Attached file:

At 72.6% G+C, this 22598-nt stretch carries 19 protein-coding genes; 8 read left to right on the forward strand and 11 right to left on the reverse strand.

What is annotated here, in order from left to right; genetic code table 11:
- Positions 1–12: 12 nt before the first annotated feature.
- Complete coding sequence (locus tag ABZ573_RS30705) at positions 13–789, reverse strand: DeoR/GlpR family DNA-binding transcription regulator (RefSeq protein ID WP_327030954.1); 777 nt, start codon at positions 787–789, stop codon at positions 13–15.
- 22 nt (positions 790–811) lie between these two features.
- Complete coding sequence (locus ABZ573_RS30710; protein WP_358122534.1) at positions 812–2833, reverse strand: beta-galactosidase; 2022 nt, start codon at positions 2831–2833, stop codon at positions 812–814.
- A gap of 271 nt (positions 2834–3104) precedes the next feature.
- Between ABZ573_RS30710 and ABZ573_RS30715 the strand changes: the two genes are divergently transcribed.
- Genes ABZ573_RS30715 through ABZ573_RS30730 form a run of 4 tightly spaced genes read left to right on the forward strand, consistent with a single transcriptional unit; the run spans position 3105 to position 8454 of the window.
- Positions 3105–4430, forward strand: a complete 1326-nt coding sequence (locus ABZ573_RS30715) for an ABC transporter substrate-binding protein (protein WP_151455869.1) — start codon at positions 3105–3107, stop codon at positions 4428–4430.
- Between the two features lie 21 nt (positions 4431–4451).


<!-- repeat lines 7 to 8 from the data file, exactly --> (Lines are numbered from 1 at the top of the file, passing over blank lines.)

- A gap of 271 nt (positions 2834–3104) precedes the next feature.
- Between ABZ573_RS30710 and ABZ573_RS30715 the strand changes: the two genes are divergently transcribed.